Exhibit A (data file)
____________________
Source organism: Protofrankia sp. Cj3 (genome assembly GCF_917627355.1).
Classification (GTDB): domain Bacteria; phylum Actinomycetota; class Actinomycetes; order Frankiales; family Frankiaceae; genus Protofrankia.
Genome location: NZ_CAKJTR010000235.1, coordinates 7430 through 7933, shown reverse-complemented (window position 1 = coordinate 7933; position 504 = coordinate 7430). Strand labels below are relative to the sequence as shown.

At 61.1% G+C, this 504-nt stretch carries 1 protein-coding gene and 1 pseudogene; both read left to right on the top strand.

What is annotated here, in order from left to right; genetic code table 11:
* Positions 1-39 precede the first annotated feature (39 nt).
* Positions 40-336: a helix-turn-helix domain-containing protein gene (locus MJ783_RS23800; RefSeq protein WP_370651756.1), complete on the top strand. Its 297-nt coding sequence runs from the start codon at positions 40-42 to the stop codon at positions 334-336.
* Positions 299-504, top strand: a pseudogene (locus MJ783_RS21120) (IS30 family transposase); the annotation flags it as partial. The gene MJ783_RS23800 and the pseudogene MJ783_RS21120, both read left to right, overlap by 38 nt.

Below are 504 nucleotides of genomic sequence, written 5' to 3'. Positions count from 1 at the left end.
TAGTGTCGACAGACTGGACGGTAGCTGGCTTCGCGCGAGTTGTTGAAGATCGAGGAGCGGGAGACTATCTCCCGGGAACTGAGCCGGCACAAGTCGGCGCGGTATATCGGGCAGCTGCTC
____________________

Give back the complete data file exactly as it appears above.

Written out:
Source organism: Protofrankia sp. Cj3 (genome assembly GCF_917627355.1).
Classification (GTDB): domain Bacteria; phylum Actinomycetota; class Actinomycetes; order Frankiales; family Frankiaceae; genus Protofrankia.
Genome location: NZ_CAKJTR010000235.1, coordinates 7430 through 7933, shown reverse-complemented (window position 1 = coordinate 7933; position 504 = coordinate 7430). Strand labels below are relative to the sequence as shown.

At 61.1% G+C, this 504-nt stretch carries 1 protein-coding gene and 1 pseudogene; both read left to right on the top strand.

What is annotated here, in order from left to right; genetic code table 11:
* Positions 1-39 precede the first annotated feature (39 nt).
* Positions 40-336: a helix-turn-helix domain-containing protein gene (locus MJ783_RS23800; RefSeq protein WP_370651756.1), complete on the top strand. Its 297-nt coding sequence runs from the start codon at positions 40-42 to the stop codon at positions 334-336.
* Positions 299-504, top strand: a pseudogene (locus MJ783_RS21120) (IS30 family transposase); the annotation flags it as partial. The gene MJ783_RS23800 and the pseudogene MJ783_RS21120, both read left to right, overlap by 38 nt.

Below are 504 nucleotides of genomic sequence, written 5' to 3'. Positions count from 1 at the left end.
TAGTGTCGACAGACTGGACGGTAGCTGGCTTCGCGCGAGTTGTTGAAGATCGAGGAGCGGGAGACTATCTCCCGGGAACTGAGCCGGCACAAGTCGGCGCGGTATATCGGGCAGCTGCTC